# Supervised Reading Project – Spring, 2019

[Gallagher, 2019] From Newton to Navier-Stokes, or How to Connect Fluid Mechanics Equations From Microscopic to Macroscopic Scales

This paper is a survey paper describing the current progress in Hilbert’s Sixth problem. It gives an overview of the proof of Lanford’s Theorem [36,52], which describes how to derive the Boltzmann equation as the first marginal of the limit of hard sphere dynamics. This limit, taken in both the diameter $\epsilon$ of the particles and the number $N$ of them, is forced to satisfy $N \epsilon^{d-1} \equiv \alpha$, and is called the Boltzmann-Grad limit.

Included in the survey are summaries of results of the results F. Golse and L. Saint-Raymond relating limit of rescaled Boltzmann equations to solutions to incompressible Navier-Stokes [39,40]. Also, the survey describes the result of T. Bodineau, I. Gallagher, and L. Saint-Raymond relating a limit of rescaled solutions to the linearized Boltzmann equation and the heat equation [10].

The following references are found in the bibliography of the paper and are related to extending a “Lanford type” theorem to more general situations where the particles are of differing masses or sizes.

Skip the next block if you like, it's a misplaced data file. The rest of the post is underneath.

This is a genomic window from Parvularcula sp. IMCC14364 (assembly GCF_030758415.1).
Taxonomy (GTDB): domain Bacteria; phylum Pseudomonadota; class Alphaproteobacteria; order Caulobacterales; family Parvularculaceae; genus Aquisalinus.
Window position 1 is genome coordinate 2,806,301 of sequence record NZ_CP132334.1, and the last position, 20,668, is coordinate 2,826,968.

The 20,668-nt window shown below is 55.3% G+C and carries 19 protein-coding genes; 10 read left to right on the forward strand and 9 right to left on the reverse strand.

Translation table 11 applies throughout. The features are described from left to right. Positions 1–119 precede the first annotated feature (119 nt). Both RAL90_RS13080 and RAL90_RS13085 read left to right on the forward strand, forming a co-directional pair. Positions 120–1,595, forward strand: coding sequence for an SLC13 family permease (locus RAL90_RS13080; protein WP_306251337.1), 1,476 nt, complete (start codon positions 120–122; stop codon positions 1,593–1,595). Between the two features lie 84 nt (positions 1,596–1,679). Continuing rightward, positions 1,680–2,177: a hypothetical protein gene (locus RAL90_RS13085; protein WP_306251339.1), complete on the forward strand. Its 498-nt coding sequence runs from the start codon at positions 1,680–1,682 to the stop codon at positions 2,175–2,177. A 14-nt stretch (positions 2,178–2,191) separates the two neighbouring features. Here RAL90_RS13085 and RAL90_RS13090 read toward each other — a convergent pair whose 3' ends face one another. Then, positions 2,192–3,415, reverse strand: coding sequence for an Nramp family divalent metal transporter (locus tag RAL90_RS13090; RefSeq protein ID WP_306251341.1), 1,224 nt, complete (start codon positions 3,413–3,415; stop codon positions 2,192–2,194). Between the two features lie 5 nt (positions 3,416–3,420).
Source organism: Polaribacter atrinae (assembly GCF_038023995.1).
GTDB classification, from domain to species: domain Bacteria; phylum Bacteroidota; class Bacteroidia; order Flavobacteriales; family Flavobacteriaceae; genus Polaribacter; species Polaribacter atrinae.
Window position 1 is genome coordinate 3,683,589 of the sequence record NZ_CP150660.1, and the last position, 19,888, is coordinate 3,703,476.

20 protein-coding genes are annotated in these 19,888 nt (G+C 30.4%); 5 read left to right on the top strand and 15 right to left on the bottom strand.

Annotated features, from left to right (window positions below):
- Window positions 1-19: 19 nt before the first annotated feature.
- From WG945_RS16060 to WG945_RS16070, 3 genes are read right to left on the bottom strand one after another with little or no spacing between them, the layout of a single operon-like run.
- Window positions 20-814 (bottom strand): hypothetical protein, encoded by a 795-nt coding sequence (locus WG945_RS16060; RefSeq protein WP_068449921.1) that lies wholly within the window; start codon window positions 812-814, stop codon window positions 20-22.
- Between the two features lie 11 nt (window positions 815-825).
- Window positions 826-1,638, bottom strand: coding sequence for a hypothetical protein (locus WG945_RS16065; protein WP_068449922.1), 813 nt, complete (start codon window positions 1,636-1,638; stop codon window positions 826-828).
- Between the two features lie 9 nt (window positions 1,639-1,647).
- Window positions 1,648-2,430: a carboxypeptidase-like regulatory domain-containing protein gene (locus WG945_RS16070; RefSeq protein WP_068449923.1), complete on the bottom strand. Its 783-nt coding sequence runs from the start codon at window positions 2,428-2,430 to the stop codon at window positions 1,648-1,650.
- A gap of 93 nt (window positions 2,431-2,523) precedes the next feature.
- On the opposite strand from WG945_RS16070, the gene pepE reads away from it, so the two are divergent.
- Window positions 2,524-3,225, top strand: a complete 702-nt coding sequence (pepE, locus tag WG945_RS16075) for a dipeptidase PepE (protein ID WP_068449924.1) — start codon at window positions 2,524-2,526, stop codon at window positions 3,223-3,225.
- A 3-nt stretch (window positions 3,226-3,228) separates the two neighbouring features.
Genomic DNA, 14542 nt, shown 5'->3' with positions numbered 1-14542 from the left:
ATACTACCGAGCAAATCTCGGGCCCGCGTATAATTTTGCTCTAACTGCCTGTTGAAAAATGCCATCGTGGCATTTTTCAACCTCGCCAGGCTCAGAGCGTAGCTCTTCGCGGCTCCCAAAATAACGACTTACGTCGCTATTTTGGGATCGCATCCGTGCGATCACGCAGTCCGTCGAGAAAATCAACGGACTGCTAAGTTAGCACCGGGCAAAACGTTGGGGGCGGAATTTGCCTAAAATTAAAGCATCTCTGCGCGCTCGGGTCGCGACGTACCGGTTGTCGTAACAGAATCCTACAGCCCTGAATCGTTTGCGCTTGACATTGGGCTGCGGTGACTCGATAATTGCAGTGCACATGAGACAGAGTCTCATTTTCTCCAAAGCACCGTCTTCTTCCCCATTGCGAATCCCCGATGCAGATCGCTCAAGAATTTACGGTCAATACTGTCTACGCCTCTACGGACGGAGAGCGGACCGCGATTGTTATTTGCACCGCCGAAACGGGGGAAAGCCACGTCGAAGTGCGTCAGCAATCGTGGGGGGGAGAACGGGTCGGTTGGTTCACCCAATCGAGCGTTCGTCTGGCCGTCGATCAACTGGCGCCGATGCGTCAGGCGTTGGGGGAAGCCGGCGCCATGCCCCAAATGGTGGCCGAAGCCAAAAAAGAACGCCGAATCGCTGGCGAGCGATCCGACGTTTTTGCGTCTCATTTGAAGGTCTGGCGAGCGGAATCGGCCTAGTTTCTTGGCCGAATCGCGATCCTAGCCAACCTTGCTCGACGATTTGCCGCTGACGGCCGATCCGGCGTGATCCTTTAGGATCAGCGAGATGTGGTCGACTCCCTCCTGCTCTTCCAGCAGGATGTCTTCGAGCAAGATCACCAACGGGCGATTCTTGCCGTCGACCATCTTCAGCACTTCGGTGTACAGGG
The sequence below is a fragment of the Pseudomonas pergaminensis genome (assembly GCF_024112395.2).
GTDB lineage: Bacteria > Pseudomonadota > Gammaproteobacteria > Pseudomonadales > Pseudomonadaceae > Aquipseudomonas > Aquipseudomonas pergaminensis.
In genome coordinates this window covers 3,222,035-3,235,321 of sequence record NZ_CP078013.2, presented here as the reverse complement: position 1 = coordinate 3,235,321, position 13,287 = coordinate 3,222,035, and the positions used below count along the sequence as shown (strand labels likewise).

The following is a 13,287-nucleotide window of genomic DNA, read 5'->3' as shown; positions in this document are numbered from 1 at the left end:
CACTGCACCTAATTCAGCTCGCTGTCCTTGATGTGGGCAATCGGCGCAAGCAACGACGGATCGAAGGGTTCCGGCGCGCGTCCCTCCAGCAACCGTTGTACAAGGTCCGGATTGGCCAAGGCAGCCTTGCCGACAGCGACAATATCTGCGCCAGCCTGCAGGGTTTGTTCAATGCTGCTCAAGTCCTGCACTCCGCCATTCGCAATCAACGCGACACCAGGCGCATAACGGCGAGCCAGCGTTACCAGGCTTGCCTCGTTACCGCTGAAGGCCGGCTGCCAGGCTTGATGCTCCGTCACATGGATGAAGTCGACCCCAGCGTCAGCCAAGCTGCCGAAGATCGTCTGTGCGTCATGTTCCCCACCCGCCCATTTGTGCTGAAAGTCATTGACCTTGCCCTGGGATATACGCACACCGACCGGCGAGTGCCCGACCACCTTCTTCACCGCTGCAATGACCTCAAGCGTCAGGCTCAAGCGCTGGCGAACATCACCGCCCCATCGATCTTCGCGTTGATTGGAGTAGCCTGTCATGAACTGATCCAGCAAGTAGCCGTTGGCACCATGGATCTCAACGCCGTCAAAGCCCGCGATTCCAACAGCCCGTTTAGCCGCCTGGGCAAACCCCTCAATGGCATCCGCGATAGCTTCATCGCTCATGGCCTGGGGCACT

This paper describes the following physical scenario: $N$ spherical, hard particles of diameter $\epsilon$ and mass 1, and one smooth, large particle $\Sigma$ which has mass $\epsilon / \alpha$. It considers the Boltzmann-Grad limit (for dimension $2$) $N \epsilon = \alpha$, and shows that for any time $T>0$, the distribution of the $\Sigma$ in phase space is asymptotically close to a Gibbs measure times a solution to the linear Boltzmann equation [Theorem 1.1].

Note it is one large particle and many small particles in this scenario, and is fundamentally a deterministic setup.

The physical scenario for this paper is the following: A large particle of fixed mass $M$ is suspended in a “heat bath” comprised of infinitely many small particles of mass $m$. These smaller particles only interact with the larger particle, and their dynamics are chosen so that their velocity distribution is preserved up until they collide with the larger particle.

This model uses infinite point-particles, non-Hamiltonian dynamics, and is inherently probabilistic.

Both these papers consider the scenario of one large particle (or convex body) of mass $M$ interacting with infinitely many point particles of mass $m$. The dynamics of the smaller particles are ballistic and only interact with the large particle (or convex body).

This paper covers exactly the same physical scenario as [31,32] above, but in only one dimension.